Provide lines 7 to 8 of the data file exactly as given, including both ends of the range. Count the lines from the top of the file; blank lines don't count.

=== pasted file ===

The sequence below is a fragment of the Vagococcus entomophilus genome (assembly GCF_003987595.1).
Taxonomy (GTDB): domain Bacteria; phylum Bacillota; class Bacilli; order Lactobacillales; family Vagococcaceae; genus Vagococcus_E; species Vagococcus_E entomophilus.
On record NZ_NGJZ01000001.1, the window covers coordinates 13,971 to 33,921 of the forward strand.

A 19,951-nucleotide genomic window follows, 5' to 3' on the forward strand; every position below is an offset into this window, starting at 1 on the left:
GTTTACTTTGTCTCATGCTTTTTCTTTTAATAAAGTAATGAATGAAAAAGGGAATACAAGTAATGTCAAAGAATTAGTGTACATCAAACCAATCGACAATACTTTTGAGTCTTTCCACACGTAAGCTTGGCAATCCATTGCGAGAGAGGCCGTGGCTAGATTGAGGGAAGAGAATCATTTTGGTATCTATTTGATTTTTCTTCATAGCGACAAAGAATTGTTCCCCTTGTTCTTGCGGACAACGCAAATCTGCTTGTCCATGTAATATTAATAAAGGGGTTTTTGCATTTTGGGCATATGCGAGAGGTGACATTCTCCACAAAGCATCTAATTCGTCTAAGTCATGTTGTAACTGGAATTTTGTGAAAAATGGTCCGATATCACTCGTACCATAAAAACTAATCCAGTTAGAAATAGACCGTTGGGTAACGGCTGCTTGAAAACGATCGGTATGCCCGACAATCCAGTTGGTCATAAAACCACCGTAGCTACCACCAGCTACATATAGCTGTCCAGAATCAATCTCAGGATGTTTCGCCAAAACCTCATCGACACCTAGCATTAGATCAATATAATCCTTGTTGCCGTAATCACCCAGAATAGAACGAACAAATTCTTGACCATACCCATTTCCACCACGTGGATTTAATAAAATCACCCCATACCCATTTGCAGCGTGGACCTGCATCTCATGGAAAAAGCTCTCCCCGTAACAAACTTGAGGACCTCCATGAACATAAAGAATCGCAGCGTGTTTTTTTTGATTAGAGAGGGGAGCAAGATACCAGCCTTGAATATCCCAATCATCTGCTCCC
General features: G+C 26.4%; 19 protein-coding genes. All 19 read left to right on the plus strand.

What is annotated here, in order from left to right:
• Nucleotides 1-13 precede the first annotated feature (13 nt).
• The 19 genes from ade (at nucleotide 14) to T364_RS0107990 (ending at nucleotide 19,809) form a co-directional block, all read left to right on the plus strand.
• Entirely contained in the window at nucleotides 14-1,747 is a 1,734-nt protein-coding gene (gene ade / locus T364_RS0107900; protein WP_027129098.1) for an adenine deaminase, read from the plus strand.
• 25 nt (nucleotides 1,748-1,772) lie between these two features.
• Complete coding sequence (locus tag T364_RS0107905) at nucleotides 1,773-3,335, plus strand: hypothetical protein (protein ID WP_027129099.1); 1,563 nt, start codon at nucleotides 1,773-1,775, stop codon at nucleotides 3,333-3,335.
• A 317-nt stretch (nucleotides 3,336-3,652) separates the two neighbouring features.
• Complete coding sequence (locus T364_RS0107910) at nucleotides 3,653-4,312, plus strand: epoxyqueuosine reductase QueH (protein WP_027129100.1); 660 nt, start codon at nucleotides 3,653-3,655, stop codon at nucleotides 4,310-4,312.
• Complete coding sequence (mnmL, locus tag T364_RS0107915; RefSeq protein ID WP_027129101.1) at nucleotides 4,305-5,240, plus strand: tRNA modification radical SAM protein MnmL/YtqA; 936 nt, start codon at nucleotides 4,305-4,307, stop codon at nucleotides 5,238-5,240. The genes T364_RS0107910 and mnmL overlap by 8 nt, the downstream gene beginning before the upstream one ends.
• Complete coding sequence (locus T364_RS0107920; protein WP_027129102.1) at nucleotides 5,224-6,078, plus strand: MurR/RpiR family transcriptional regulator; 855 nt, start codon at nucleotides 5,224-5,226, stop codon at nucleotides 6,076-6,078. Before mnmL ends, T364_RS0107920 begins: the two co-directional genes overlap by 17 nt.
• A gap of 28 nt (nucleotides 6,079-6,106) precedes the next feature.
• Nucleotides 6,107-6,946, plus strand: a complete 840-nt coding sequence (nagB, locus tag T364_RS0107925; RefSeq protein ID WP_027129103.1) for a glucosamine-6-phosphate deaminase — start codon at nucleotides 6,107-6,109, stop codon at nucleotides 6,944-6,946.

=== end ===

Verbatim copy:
What is annotated here, in order from left to right:
• Nucleotides 1-13 precede the first annotated feature (13 nt).